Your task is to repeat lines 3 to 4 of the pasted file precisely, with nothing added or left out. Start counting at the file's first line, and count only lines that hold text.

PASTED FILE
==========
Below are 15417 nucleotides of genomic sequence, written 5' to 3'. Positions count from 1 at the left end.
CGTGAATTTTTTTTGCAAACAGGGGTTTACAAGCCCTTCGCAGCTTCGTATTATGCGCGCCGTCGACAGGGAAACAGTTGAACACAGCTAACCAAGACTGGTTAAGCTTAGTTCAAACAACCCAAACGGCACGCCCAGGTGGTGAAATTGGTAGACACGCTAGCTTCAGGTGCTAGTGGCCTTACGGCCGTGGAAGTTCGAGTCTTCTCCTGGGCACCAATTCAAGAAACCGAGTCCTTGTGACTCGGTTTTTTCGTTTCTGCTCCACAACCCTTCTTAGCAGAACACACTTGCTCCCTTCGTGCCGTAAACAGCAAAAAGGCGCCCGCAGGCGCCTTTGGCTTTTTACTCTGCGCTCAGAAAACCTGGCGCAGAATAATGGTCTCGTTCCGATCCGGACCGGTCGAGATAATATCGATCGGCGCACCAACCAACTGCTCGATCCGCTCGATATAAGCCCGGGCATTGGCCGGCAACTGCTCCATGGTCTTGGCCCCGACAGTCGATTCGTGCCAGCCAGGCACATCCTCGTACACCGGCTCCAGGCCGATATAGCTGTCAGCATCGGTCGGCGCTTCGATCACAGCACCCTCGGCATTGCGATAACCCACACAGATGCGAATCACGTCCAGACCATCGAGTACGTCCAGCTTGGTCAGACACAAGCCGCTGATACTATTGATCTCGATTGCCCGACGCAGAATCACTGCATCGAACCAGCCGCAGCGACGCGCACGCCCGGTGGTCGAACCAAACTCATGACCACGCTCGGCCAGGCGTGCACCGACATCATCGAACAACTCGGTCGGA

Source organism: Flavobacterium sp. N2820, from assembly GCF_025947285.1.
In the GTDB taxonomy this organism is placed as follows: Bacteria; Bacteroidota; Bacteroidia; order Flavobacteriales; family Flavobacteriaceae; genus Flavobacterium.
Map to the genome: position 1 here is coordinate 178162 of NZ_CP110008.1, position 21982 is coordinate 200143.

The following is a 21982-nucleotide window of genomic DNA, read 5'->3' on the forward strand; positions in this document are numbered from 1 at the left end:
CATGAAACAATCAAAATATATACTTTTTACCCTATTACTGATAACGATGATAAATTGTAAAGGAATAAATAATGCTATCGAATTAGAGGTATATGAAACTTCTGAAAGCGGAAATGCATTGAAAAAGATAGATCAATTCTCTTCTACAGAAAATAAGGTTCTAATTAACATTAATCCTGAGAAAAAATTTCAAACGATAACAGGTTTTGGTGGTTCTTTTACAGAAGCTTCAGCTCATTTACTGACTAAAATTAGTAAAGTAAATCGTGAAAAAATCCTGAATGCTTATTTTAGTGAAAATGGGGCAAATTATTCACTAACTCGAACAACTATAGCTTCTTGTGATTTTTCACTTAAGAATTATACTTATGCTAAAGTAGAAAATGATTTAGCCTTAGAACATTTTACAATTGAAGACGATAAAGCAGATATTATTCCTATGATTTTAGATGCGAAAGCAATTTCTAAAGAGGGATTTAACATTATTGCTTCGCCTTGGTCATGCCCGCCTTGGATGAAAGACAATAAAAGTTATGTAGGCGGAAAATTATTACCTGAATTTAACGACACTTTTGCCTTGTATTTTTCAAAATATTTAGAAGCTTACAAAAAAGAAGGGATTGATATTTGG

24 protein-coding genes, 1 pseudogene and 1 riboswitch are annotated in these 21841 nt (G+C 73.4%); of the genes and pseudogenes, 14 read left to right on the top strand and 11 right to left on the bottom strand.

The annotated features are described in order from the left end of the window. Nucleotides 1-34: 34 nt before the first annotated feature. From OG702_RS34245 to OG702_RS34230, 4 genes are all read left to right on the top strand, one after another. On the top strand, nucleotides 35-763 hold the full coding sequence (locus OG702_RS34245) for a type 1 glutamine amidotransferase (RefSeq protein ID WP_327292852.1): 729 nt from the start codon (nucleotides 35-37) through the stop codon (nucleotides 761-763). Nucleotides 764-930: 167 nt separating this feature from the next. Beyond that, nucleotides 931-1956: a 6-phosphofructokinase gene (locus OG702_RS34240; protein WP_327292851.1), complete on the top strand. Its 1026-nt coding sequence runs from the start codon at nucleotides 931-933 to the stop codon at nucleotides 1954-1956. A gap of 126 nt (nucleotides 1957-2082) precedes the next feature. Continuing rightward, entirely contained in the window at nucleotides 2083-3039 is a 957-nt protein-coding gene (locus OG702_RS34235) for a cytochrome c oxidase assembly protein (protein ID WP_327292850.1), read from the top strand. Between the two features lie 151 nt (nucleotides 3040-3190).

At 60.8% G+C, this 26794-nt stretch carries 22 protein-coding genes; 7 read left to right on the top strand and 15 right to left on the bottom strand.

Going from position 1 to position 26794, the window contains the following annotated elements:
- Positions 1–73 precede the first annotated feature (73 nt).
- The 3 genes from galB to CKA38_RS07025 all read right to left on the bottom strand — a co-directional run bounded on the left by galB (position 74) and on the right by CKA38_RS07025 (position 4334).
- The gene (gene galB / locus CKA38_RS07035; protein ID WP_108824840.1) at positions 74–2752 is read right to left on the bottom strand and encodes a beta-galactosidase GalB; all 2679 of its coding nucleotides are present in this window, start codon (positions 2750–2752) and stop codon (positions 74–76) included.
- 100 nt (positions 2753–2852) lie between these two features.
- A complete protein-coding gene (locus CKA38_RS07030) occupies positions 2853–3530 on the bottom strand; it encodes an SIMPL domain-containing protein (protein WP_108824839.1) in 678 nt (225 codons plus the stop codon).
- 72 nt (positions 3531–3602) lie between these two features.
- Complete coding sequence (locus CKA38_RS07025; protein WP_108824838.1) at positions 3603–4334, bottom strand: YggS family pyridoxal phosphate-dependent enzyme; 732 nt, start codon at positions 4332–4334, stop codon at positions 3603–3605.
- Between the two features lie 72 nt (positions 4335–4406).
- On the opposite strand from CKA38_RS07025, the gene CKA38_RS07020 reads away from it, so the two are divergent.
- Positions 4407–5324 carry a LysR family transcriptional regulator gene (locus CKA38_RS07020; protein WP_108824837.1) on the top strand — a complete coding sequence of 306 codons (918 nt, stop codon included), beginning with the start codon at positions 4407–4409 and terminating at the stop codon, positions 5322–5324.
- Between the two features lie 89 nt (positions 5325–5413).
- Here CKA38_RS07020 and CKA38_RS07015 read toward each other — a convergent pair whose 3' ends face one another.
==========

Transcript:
Source organism: Flavobacterium sp. N2820, from assembly GCF_025947285.1.
In the GTDB taxonomy this organism is placed as follows: Bacteria; Bacteroidota; Bacteroidia; order Flavobacteriales; family Flavobacteriaceae; genus Flavobacterium.